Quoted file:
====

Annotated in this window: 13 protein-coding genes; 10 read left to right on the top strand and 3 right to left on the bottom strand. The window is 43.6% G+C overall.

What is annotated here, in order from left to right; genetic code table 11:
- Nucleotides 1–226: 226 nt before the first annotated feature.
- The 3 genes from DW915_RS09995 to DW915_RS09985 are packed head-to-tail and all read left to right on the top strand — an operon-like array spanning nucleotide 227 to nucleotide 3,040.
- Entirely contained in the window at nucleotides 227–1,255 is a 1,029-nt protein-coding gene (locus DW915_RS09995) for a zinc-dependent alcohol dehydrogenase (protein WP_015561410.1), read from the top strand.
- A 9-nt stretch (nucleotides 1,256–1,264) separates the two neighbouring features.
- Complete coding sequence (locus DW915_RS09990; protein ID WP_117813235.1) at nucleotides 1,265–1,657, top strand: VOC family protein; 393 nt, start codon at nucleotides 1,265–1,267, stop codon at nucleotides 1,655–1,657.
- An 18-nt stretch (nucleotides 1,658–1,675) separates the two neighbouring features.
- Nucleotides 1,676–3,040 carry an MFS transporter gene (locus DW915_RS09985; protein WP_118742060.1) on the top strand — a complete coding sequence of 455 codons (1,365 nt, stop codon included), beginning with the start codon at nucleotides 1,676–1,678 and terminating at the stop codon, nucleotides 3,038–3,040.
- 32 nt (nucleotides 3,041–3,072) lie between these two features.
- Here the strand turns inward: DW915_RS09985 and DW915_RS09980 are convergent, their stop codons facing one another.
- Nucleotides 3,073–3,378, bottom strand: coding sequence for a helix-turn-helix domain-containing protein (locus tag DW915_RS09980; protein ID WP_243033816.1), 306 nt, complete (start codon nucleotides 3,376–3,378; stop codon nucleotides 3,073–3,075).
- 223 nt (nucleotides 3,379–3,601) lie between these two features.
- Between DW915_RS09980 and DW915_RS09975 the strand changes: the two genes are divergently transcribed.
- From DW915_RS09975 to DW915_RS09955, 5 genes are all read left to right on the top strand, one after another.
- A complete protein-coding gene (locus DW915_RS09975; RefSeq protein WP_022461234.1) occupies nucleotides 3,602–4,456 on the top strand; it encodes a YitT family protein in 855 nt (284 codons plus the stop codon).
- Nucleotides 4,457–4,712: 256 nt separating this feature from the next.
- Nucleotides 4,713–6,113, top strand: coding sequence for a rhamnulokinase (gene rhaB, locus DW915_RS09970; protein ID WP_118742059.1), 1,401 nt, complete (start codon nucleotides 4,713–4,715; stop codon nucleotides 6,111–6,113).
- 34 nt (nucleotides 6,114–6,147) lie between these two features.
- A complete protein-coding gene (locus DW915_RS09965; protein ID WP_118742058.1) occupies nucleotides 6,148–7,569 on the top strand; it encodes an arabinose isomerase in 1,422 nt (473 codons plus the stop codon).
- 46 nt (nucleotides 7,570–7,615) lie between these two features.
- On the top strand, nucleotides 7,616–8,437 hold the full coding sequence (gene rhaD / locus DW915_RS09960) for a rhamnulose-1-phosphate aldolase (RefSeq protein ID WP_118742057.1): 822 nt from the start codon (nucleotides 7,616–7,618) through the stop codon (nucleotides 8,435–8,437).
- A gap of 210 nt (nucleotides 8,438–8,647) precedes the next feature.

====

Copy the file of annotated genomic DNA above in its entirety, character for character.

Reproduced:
Annotated in this window: 13 protein-coding genes; 10 read left to right on the top strand and 3 right to left on the bottom strand. The window is 43.6% G+C overall.

What is annotated here, in order from left to right; genetic code table 11:
- Nucleotides 1–226: 226 nt before the first annotated feature.
- The 3 genes from DW915_RS09995 to DW915_RS09985 are packed head-to-tail and all read left to right on the top strand — an operon-like array spanning nucleotide 227 to nucleotide 3,040.
- Entirely contained in the window at nucleotides 227–1,255 is a 1,029-nt protein-coding gene (locus DW915_RS09995) for a zinc-dependent alcohol dehydrogenase (protein WP_015561410.1), read from the top strand.
- A 9-nt stretch (nucleotides 1,256–1,264) separates the two neighbouring features.
- Complete coding sequence (locus DW915_RS09990; protein ID WP_117813235.1) at nucleotides 1,265–1,657, top strand: VOC family protein; 393 nt, start codon at nucleotides 1,265–1,267, stop codon at nucleotides 1,655–1,657.
- An 18-nt stretch (nucleotides 1,658–1,675) separates the two neighbouring features.
- Nucleotides 1,676–3,040 carry an MFS transporter gene (locus DW915_RS09985; protein WP_118742060.1) on the top strand — a complete coding sequence of 455 codons (1,365 nt, stop codon included), beginning with the start codon at nucleotides 1,676–1,678 and terminating at the stop codon, nucleotides 3,038–3,040.
- 32 nt (nucleotides 3,041–3,072) lie between these two features.
- Here the strand turns inward: DW915_RS09985 and DW915_RS09980 are convergent, their stop codons facing one another.
- Nucleotides 3,073–3,378, bottom strand: coding sequence for a helix-turn-helix domain-containing protein (locus tag DW915_RS09980; protein ID WP_243033816.1), 306 nt, complete (start codon nucleotides 3,376–3,378; stop codon nucleotides 3,073–3,075).
- 223 nt (nucleotides 3,379–3,601) lie between these two features.
- Between DW915_RS09980 and DW915_RS09975 the strand changes: the two genes are divergently transcribed.
- From DW915_RS09975 to DW915_RS09955, 5 genes are all read left to right on the top strand, one after another.
- A complete protein-coding gene (locus DW915_RS09975; RefSeq protein WP_022461234.1) occupies nucleotides 3,602–4,456 on the top strand; it encodes a YitT family protein in 855 nt (284 codons plus the stop codon).
- Nucleotides 4,457–4,712: 256 nt separating this feature from the next.
- Nucleotides 4,713–6,113, top strand: coding sequence for a rhamnulokinase (gene rhaB, locus DW915_RS09970; protein ID WP_118742059.1), 1,401 nt, complete (start codon nucleotides 4,713–4,715; stop codon nucleotides 6,111–6,113).
- 34 nt (nucleotides 6,114–6,147) lie between these two features.
- A complete protein-coding gene (locus DW915_RS09965; protein ID WP_118742058.1) occupies nucleotides 6,148–7,569 on the top strand; it encodes an arabinose isomerase in 1,422 nt (473 codons plus the stop codon).
- 46 nt (nucleotides 7,570–7,615) lie between these two features.
- On the top strand, nucleotides 7,616–8,437 hold the full coding sequence (gene rhaD / locus DW915_RS09960) for a rhamnulose-1-phosphate aldolase (RefSeq protein ID WP_118742057.1): 822 nt from the start codon (nucleotides 7,616–7,618) through the stop codon (nucleotides 8,435–8,437).
- A gap of 210 nt (nucleotides 8,438–8,647) precedes the next feature.